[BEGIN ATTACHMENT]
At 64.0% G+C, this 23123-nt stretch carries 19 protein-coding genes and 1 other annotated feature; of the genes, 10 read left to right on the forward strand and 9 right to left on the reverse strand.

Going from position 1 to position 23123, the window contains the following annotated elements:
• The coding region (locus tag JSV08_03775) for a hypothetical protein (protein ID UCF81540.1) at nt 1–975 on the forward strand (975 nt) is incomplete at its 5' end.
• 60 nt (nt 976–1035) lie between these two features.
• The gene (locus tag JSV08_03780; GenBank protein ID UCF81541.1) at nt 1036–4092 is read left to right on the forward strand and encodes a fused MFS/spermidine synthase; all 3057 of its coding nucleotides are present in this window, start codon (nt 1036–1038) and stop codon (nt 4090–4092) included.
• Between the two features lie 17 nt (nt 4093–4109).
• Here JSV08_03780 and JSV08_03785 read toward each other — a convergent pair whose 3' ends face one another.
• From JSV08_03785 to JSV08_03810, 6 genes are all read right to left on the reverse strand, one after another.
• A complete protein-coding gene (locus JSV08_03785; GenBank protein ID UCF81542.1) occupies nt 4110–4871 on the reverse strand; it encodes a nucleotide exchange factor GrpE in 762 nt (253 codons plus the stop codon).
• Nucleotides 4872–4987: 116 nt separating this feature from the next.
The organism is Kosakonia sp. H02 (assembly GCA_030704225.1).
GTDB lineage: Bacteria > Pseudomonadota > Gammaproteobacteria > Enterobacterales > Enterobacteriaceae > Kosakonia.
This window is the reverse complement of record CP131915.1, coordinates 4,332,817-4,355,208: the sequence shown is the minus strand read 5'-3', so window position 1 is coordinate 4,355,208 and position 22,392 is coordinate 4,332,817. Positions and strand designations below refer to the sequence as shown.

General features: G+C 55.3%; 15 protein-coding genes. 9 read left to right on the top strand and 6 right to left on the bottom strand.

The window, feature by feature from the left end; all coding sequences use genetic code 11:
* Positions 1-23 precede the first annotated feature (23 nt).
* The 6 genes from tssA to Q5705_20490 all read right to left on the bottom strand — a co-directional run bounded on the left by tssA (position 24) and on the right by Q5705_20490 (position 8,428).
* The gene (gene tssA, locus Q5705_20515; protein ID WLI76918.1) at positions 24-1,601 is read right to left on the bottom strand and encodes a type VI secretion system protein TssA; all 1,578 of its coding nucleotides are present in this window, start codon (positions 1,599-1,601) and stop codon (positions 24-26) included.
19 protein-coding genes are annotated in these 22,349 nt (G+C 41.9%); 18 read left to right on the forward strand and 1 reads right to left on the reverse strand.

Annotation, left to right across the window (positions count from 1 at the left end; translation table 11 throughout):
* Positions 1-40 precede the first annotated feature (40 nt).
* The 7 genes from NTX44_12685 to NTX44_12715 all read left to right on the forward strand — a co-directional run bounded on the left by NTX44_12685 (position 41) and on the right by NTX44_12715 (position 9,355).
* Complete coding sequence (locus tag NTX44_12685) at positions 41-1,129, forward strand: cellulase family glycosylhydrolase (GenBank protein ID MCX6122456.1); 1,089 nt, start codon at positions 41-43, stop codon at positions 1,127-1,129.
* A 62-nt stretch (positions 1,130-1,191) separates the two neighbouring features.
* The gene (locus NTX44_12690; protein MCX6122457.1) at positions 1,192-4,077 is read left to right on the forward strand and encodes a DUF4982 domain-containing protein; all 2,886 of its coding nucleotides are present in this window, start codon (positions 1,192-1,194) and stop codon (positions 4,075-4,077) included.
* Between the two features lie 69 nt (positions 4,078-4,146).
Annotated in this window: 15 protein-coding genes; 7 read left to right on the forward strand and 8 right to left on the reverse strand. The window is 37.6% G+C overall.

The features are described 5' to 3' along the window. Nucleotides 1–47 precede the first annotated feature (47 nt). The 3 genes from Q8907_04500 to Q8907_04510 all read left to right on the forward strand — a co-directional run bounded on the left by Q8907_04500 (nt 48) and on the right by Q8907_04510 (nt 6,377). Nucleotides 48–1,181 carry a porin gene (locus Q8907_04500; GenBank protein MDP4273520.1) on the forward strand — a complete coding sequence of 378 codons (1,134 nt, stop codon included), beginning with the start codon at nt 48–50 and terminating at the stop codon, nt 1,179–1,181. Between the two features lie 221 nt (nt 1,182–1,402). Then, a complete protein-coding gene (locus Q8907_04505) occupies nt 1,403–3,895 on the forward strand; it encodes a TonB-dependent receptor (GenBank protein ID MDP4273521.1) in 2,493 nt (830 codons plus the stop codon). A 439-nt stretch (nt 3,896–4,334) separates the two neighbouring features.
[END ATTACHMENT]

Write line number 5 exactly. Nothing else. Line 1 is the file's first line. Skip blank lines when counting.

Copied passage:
• The gene (locus tag JSV08_03780; GenBank protein ID UCF81541.1) at nt 1036–4092 is read left to right on the forward strand and encodes a fused MFS/spermidine synthase; all 3057 of its coding nucleotides are present in this window, start codon (nt 1036–1038) and stop codon (nt 4090–4092) included.